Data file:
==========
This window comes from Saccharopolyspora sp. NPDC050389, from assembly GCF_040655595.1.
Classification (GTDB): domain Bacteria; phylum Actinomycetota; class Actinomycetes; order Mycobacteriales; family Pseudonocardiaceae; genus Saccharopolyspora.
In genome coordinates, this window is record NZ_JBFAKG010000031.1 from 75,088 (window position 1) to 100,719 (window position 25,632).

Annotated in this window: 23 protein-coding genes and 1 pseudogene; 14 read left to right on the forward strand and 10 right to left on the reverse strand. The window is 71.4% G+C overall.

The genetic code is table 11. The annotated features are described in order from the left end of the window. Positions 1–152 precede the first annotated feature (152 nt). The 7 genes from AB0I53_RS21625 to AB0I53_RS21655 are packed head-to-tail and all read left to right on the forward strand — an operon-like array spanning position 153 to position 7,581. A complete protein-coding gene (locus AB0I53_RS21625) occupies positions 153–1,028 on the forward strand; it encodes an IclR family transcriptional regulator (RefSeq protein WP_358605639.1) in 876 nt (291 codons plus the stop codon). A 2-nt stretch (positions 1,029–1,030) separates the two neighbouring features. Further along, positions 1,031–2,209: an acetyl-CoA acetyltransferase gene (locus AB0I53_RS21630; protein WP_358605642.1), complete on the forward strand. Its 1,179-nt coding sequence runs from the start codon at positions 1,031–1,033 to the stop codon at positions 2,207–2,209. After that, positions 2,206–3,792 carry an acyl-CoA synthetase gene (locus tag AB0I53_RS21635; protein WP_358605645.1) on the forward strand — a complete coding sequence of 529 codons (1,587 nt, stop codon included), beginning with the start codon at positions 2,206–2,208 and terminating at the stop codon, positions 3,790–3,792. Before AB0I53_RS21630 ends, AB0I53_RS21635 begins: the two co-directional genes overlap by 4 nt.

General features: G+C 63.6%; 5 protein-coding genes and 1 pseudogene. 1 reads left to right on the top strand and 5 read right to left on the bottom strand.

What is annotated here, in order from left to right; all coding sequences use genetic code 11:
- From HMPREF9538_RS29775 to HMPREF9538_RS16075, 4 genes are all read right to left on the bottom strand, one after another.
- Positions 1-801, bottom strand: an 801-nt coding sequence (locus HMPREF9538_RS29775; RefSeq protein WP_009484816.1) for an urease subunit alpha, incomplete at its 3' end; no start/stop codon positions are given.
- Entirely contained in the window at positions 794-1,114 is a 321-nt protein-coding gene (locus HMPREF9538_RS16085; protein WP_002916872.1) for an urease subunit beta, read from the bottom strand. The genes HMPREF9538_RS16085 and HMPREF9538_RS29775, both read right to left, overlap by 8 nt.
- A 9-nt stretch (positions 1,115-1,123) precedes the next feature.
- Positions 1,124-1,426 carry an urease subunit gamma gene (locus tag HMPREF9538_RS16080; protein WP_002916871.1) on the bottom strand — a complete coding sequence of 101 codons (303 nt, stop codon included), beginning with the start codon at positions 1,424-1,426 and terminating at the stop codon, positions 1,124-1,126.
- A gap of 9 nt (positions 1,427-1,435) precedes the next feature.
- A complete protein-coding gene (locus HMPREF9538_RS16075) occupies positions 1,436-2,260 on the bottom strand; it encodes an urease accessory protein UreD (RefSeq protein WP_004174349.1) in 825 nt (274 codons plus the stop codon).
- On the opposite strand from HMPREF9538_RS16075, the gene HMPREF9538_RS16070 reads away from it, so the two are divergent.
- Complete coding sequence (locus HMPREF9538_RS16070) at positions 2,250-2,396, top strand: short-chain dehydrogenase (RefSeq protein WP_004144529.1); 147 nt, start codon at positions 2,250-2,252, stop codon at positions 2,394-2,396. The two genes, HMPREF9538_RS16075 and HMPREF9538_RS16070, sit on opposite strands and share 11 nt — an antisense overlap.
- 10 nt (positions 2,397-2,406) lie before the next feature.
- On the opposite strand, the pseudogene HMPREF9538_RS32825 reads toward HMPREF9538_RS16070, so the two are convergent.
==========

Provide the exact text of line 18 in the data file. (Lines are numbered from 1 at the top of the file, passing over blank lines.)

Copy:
- On the opposite strand, the pseudogene HMPREF9538_RS32825 reads toward HMPREF9538_RS16070, so the two are convergent.